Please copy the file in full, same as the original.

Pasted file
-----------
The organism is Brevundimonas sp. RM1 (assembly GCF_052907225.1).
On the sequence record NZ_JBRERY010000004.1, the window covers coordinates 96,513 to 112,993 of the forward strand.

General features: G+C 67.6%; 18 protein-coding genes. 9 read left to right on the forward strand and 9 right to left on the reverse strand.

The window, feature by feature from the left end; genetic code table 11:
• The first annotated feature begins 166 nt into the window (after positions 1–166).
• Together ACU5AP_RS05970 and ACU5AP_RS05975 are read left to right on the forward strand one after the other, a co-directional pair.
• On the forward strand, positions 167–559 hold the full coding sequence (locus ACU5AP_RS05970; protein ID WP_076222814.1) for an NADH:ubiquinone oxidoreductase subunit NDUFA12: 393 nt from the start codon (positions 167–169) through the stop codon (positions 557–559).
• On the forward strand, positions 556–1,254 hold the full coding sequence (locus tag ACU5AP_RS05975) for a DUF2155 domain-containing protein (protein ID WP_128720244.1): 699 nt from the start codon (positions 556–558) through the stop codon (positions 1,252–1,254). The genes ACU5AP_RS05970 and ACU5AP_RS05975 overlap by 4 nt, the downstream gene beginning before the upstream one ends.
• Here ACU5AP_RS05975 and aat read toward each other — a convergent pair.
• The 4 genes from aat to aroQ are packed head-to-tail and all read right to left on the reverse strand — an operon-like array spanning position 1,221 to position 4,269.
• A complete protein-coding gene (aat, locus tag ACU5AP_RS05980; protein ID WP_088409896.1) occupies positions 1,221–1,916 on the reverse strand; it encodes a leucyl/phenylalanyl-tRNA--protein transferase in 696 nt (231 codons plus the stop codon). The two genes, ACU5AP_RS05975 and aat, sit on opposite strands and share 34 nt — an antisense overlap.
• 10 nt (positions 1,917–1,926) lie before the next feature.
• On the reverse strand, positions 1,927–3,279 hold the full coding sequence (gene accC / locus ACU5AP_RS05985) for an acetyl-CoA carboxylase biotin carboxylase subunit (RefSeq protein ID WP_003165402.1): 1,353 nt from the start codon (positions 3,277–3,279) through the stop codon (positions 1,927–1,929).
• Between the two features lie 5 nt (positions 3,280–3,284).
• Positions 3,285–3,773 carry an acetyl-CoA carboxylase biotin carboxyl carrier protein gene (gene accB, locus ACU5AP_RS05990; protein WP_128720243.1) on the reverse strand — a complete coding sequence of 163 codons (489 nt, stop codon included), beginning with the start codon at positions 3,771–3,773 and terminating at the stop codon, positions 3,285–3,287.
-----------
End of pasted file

The organism is Brevundimonas sp. RM1 (assembly GCF_052907225.1).
On the sequence record NZ_JBRERY010000004.1, the window covers coordinates 96,513 to 112,993 of the forward strand.

General features: G+C 67.6%; 18 protein-coding genes. 9 read left to right on the forward strand and 9 right to left on the reverse strand.

The window, feature by feature from the left end; genetic code table 11:
• The first annotated feature begins 166 nt into the window (after positions 1–166).
• Together ACU5AP_RS05970 and ACU5AP_RS05975 are read left to right on the forward strand one after the other, a co-directional pair.
• On the forward strand, positions 167–559 hold the full coding sequence (locus ACU5AP_RS05970; protein ID WP_076222814.1) for an NADH:ubiquinone oxidoreductase subunit NDUFA12: 393 nt from the start codon (positions 167–169) through the stop codon (positions 557–559).
• On the forward strand, positions 556–1,254 hold the full coding sequence (locus tag ACU5AP_RS05975) for a DUF2155 domain-containing protein (protein ID WP_128720244.1): 699 nt from the start codon (positions 556–558) through the stop codon (positions 1,252–1,254). The genes ACU5AP_RS05970 and ACU5AP_RS05975 overlap by 4 nt, the downstream gene beginning before the upstream one ends.
• Here ACU5AP_RS05975 and aat read toward each other — a convergent pair.
• The 4 genes from aat to aroQ are packed head-to-tail and all read right to left on the reverse strand — an operon-like array spanning position 1,221 to position 4,269.
• A complete protein-coding gene (aat, locus tag ACU5AP_RS05980; protein ID WP_088409896.1) occupies positions 1,221–1,916 on the reverse strand; it encodes a leucyl/phenylalanyl-tRNA--protein transferase in 696 nt (231 codons plus the stop codon). The two genes, ACU5AP_RS05975 and aat, sit on opposite strands and share 34 nt — an antisense overlap.
• 10 nt (positions 1,917–1,926) lie before the next feature.
• On the reverse strand, positions 1,927–3,279 hold the full coding sequence (gene accC / locus ACU5AP_RS05985) for an acetyl-CoA carboxylase biotin carboxylase subunit (RefSeq protein ID WP_003165402.1): 1,353 nt from the start codon (positions 3,277–3,279) through the stop codon (positions 1,927–1,929).
• Between the two features lie 5 nt (positions 3,280–3,284).
• Positions 3,285–3,773 carry an acetyl-CoA carboxylase biotin carboxyl carrier protein gene (gene accB, locus ACU5AP_RS05990; protein WP_128720243.1) on the reverse strand — a complete coding sequence of 163 codons (489 nt, stop codon included), beginning with the start codon at positions 3,771–3,773 and terminating at the stop codon, positions 3,285–3,287.